Pakistan is the third largest recipient of Chinese development finance: US report

Pakistan is the third largest recipient of China’s development financing in the world, with the majority of the financial support coming in the form of loans, according to the latest data from the US-based research lab AidData.

About 98% of the $70.3 billion Chinese development funding, committed between 2000 and 2001, came in the form of loans, while only 2% was provided in the form of grants, the report said. The funding has helped the country develop much-needed infrastructure, it added.

CPEC is the largest investment

Launched in 2013, the China-Pakistan Economic Corridor (CPEC) is a major infrastructure and investment initiative within Beijing’s Belt and Road Initiative (BRI). Initially projected at over $45 billion, the investment grew to exceed $62 billion over time, with at least $25 billion invested in Pakistan.

“Out of the total Chinese development finance portfolio of $70.3 billion, committed between 2000-2021 in Pakistan, 8% was official development assistance (grants and highly concessional loans) and 89% was other official sector loans,” said the AidData.

Key Statistics

  • In 2017, Pakistan received finance commitments amounting to $14.0 billion, marking the highest year
  • The funding declined in 2018, before increasing again in 2019 and 2020 despite the pandemic.
  • The average interest rate on loans for Pakistan stands at 3.72%, with an average maturity of 9.84 years and a grace period of 3.74 years.
  • The top three sectors in Pakistan from 2000 to 2021 were energy, accounting for 40% or $28.4 billion, followed by general budget support (30%, $21.3 billion), and transportation and storage (14%, $9.7 billion).
  • In the Belt and Road Initiative (BRI) era from 2014 to 2021, the leading industries were energy at 43% ($23.29 billion), general budget support at 30% ($16.08 billion), and transportation and storage at 13% ($7.2 billion).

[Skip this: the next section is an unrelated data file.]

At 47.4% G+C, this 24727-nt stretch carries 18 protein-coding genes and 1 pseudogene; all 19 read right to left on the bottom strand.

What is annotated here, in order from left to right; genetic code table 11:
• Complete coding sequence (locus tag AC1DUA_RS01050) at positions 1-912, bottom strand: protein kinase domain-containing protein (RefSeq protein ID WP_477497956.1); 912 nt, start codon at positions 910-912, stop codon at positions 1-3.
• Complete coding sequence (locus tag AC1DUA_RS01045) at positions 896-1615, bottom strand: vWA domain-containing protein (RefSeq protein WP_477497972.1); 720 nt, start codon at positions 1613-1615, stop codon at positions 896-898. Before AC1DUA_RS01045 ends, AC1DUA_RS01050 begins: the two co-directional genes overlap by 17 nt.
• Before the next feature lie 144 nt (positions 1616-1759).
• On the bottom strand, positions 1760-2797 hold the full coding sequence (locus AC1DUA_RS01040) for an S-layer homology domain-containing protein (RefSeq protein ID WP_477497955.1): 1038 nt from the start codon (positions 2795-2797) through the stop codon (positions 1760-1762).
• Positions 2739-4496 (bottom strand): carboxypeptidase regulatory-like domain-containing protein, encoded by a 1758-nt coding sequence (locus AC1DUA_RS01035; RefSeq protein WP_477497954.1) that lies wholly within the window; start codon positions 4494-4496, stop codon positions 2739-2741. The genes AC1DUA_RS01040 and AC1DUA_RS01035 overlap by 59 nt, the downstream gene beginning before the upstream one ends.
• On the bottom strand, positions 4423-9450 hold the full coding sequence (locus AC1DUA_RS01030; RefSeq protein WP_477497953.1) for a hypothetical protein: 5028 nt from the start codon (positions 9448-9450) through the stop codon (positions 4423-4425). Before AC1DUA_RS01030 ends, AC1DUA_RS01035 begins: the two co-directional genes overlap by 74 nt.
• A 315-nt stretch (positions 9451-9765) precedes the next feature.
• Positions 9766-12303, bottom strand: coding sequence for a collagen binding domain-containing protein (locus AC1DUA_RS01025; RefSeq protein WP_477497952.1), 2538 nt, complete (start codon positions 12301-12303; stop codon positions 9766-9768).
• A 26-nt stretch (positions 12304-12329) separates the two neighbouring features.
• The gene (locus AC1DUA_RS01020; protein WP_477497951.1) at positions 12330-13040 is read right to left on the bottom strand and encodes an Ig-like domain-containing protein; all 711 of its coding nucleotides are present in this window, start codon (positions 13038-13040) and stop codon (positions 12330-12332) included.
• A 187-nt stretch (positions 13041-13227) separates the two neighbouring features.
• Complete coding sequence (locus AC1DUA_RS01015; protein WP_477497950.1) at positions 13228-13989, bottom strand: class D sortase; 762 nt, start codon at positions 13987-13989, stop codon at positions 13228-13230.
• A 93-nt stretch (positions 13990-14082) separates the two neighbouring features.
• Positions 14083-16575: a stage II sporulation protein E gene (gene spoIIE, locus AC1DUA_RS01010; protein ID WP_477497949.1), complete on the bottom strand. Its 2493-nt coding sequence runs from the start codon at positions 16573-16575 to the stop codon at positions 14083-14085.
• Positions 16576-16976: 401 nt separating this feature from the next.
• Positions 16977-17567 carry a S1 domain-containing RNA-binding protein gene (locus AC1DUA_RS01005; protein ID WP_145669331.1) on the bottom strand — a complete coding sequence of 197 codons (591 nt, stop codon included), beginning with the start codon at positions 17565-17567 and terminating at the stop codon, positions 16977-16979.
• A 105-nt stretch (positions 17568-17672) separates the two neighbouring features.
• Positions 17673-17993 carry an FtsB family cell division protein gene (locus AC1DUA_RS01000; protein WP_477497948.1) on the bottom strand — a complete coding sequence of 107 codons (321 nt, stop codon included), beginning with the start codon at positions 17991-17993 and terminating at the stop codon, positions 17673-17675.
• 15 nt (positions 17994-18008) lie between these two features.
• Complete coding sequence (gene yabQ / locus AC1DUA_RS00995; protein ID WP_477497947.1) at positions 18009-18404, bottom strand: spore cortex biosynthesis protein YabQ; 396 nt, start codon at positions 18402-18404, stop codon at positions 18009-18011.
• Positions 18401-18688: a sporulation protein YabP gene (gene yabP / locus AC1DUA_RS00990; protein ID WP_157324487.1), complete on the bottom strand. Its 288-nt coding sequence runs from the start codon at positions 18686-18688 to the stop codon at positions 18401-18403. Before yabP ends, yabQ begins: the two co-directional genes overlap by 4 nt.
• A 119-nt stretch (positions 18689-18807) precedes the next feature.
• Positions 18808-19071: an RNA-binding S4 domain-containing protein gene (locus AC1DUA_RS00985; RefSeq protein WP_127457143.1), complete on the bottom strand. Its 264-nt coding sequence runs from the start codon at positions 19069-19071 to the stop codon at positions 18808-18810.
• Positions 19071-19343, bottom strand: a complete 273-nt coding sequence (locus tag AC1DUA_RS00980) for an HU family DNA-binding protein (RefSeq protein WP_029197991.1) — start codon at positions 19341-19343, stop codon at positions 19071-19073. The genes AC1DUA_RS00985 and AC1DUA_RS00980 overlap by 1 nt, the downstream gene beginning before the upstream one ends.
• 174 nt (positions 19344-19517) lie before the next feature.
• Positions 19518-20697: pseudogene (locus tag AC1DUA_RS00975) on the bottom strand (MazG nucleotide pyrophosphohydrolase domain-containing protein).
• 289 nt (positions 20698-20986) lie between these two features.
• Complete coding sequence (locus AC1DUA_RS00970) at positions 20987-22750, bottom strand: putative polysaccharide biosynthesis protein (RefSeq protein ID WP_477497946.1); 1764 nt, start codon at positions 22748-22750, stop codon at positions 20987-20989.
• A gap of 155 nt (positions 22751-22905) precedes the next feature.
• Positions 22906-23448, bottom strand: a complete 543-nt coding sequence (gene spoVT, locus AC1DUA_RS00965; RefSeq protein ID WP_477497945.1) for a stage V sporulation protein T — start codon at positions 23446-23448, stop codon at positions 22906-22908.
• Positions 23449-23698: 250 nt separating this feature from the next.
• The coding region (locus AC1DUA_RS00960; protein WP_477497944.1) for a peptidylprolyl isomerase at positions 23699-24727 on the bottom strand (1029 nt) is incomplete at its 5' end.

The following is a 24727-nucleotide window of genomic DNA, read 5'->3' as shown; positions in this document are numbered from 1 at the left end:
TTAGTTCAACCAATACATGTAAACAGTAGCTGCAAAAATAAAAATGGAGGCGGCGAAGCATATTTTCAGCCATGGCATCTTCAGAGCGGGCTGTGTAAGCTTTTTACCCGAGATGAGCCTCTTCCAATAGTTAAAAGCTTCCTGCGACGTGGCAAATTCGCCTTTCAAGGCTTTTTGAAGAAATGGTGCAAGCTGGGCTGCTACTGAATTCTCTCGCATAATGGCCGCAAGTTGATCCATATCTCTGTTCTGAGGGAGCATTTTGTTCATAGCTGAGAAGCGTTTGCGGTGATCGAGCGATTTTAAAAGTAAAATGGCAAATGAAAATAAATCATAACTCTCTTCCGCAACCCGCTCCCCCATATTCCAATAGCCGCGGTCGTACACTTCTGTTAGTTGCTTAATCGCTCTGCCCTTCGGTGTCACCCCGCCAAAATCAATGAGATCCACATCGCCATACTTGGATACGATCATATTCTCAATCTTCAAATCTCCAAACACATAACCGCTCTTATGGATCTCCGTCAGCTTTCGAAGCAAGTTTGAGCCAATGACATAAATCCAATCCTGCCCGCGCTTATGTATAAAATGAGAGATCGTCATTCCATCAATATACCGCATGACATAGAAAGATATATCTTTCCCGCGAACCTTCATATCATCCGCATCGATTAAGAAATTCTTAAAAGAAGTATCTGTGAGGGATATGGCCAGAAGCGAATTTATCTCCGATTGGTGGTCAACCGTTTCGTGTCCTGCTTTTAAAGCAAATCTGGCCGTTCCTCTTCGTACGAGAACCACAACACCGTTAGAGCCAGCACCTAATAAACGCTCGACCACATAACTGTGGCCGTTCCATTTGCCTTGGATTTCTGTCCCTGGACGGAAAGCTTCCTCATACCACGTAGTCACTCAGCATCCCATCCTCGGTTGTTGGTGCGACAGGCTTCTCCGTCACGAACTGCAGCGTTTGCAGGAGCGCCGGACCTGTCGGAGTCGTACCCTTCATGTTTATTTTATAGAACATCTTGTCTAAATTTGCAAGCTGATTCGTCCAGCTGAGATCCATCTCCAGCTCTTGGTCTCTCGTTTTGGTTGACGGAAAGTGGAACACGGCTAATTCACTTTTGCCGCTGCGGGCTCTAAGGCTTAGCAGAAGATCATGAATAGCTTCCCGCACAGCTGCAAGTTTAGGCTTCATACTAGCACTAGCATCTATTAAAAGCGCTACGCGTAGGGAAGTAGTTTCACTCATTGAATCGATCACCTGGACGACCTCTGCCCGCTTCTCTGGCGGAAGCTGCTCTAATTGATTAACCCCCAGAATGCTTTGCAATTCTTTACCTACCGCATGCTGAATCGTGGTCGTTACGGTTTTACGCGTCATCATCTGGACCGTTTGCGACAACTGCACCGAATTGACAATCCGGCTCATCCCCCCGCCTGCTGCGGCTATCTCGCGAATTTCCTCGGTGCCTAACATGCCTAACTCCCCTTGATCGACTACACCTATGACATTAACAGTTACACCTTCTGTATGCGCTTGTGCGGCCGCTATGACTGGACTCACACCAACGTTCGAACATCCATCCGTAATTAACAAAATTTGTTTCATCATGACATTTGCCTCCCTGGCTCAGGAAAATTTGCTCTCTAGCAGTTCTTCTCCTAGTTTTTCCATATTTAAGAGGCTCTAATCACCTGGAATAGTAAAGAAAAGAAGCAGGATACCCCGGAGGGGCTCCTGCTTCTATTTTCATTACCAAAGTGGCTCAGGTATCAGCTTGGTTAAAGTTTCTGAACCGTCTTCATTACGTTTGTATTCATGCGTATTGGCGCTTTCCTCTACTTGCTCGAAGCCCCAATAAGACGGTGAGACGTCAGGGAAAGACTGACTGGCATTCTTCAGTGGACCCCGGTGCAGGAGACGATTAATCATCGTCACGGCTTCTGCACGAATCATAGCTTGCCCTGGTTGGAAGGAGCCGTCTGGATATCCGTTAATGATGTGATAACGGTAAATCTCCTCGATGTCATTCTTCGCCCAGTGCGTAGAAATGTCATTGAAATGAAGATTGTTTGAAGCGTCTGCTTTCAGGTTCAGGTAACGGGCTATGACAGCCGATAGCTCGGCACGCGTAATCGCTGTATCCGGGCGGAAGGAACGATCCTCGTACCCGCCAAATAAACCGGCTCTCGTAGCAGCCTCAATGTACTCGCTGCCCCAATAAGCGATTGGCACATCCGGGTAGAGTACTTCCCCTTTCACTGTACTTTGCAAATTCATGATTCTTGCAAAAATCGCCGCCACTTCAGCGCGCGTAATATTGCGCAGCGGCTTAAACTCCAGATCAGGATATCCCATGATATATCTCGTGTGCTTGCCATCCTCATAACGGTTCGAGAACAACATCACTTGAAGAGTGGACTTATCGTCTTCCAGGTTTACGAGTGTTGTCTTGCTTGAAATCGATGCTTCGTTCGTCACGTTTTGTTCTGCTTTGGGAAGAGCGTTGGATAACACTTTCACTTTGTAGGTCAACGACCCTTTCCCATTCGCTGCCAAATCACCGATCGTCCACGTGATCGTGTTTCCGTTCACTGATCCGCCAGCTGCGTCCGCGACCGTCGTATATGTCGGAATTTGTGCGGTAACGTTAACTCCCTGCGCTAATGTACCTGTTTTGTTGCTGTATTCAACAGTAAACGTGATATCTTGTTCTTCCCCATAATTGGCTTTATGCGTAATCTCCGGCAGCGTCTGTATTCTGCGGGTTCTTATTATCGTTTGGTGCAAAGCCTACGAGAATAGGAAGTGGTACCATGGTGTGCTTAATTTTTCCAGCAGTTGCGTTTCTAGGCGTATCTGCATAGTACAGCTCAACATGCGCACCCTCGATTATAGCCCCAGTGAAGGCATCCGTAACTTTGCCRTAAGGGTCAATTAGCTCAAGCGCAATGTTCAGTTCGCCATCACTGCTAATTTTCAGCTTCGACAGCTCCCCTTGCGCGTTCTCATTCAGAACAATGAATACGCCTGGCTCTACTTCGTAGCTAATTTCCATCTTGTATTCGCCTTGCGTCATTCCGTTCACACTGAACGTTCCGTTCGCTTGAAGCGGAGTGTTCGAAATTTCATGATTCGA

Debt Escalation

Over the past decade, Pakistan and China have maintained a longstanding economic partnership, offering crucial support to Pakistan during various economic downturns and crises. However, Chinese less-than-generous loans coupled with Pakistan’s mismanagement have also resulted in an escalation of Pakistan’s existing debt burden, the report said.

  • Pakistan received 161 official sector loans from China totaling $68.92 billion between 2000-2021, ranking as the world’s third-largest Chinese loan portfolio.
  • The loan portfolio includes $28.13 billion in rescue lending, comprising currency swap debts taken by the State Bank of Pakistan and deposits from SAFE and Chinese state-owned commercial banks.
  • Pakistan’s outstanding public and publicly guaranteed debt to China stands at $67.22 billion, equivalent to 19.6% of the GDP, AidData estimates.
  • AidData estimates are $21.2 billion higher than what Pakistan officially reported to the World Bank’s Debtor Reporting System.

“In terms of the composition of debt from China, since 2018 China has pivoted away from infrastructure lending toward emergency lending in Pakistan, ensuring that the earlier debts taken on by Pakistan for energy, transport, and other CPEC projects can be repaid on time and with interest,” Malik said.

Implementation of Chinese-financed projects

  • Out of 127 Chinese-financed infrastructure projects in Pakistan (valued at $38.80 billion), only three projects worth $452 million have been canceled or suspended from 2000 to 2021.
  • According to AidData estimates, around 52% of the infrastructure projects in this portfolio show environmental, social, and governance (ESG) hazards.
  • The energy sector faces the most challenges regarding ESG risks, accounting for 51% of the infrastructure projects in Pakistan.
  • Pakistan stands as the largest beneficiary of China’s energy investments in Asia and hosts the most significant proportion of the Belt and Road Initiative’s transport and storage projects globally.
  • With an energy portfolio worth $28.4 billion, Pakistan surpasses Vietnam ($21.7 billion) and Indonesia ($17.9 billion) in Asia and ranks above Angola and Vietnam globally, constituting 10.2% of China’s total energy portfolio distributed globally.

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